A skull unearthed on an uninhabited Caribbean island is a rare find: It’s one of just a few examples of leprosy identified on a skeleton in the western hemisphere.
And it’s the only one that’s been directly dated using radiocarbon, by analyzing a fragment of the skull itself rather than estimating an age using nearby artifacts or materials. The bones are from the late 18th or early 19th century, reports a team led by UO archaeologist Scott Fitzpatrick.
Fitzpatrick’s team, which also included lead author and skeletal biologist Greg Nelson and former UO honors student Taylor Dodrill, detailed their findings in a paper published online Nov. 13 in the International Journal of Paleopathology.
The specimen was found on Petite Mustique, a rugged uninhabited island. Historical records suggest that the island might have been the site of a leprosarium in the early 1800s, when people with leprosy could be isolated to prevent spread of disease.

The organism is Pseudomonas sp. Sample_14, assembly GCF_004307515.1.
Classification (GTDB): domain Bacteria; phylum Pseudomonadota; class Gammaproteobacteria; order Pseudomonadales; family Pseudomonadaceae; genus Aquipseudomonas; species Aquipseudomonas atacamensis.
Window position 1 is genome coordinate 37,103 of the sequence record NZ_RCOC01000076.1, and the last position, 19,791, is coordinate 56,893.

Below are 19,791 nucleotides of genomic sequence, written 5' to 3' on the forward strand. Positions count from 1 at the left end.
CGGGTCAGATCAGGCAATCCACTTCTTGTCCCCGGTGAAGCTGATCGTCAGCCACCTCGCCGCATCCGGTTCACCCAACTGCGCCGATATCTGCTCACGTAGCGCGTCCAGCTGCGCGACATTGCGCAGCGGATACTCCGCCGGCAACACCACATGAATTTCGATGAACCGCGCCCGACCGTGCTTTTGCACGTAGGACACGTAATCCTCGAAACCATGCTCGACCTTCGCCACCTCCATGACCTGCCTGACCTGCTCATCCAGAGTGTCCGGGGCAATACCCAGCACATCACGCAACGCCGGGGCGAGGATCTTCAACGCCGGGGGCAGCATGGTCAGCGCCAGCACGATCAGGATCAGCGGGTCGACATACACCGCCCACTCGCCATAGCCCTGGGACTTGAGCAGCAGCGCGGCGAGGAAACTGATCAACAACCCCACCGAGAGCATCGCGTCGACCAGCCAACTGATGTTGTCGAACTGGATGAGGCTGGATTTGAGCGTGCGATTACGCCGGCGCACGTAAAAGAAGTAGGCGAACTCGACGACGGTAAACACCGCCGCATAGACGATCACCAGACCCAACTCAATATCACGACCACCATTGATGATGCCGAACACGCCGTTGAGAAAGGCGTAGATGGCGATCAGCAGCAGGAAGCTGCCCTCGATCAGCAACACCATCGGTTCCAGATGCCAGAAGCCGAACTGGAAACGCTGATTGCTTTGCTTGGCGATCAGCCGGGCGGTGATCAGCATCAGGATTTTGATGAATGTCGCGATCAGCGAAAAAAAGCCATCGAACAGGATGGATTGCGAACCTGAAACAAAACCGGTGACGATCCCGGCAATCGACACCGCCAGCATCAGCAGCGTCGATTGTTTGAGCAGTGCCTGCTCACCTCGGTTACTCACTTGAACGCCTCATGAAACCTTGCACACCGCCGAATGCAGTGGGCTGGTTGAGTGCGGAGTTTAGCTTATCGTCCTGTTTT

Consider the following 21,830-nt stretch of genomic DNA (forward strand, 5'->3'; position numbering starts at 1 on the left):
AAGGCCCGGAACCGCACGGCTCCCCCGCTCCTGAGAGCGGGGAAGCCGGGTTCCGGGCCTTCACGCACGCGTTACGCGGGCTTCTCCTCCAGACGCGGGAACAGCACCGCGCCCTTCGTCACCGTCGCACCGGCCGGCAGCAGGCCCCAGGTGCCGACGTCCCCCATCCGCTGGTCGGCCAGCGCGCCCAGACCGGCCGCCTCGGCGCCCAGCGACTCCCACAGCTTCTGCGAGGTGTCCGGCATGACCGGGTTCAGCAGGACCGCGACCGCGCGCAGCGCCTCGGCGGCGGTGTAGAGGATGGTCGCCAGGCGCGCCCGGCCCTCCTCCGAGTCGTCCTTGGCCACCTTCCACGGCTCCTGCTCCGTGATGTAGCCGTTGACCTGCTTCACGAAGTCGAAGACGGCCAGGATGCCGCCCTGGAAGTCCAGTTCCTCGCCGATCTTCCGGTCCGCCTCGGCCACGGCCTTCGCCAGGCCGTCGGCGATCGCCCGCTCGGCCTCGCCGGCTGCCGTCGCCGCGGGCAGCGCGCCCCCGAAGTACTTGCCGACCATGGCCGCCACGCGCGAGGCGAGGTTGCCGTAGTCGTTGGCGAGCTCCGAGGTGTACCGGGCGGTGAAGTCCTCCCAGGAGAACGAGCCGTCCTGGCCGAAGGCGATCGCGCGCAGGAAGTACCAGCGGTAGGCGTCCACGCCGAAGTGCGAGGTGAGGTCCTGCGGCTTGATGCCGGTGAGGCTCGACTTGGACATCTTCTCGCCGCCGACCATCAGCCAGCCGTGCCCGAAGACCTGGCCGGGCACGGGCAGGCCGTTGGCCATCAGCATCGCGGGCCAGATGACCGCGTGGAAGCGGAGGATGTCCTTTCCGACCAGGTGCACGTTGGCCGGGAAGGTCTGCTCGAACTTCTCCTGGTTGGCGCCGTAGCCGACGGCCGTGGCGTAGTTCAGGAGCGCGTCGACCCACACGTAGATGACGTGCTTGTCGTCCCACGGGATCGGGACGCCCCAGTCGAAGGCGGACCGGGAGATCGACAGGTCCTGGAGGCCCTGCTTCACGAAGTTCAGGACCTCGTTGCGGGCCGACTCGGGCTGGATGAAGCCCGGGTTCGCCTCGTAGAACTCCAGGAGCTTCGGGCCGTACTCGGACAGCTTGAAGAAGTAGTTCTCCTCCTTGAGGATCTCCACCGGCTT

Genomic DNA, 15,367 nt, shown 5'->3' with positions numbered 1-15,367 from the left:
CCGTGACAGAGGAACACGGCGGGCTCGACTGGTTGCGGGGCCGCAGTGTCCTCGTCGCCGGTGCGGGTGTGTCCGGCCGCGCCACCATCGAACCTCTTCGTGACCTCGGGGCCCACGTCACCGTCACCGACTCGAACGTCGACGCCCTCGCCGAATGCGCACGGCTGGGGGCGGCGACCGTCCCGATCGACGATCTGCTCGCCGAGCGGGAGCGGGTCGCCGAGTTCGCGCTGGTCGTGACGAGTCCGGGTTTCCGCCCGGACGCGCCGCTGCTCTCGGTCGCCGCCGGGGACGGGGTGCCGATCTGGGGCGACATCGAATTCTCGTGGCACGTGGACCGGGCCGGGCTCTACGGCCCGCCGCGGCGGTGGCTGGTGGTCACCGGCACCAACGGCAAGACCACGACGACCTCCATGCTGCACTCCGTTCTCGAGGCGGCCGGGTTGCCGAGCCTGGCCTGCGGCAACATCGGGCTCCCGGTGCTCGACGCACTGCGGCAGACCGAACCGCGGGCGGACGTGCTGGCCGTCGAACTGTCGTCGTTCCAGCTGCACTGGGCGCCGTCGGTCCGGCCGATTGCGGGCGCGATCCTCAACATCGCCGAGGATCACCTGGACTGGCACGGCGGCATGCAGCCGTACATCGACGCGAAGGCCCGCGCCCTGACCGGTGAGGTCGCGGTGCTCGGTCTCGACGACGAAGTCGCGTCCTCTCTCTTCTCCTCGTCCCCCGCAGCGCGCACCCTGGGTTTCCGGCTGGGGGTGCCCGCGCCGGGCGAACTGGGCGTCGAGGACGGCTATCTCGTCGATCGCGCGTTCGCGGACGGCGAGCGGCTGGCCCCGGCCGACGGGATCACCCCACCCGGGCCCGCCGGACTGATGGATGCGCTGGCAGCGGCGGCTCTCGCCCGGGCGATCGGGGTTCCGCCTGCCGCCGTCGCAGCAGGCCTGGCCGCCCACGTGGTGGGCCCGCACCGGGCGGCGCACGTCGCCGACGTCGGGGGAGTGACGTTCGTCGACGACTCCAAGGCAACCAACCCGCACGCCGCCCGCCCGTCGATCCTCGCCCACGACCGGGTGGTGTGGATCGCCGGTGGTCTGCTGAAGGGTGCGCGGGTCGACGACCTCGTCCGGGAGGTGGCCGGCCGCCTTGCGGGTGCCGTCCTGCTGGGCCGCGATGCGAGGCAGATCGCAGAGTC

“There are a number of pretty well-known cases in the Caribbean and Pacific where smaller islands were used as places to segregate people with leprosy, such as Molokai in Hawaii,” said Fitzpatrick, who is also the associate director for research at the Museum of Natural and Cultural History.
But while leprosy has been documented in the Caribbean via written evidence beginning around the mid-17th century, those reports have been incomplete. Archaeologists have found scant skeletal evidence of the disease that could help trace its pattern of spread. This new find adds to that picture.
Leprosy causes dramatic disfigurement of the hands, feet and face, and those changes show up in bones. Nelson determined that the person had leprosy based on the pattern of skeletal deformation in the nose and upper jaw of the skull.
The disease spreads through prolonged close contact with someone who is sick, but “the fact that leprosy can also lead to noticeable disfigurement of the hands, feet and particularly the face made it a very scary disease and likely precipitated moves to isolate people with leprosy,” Nelson said.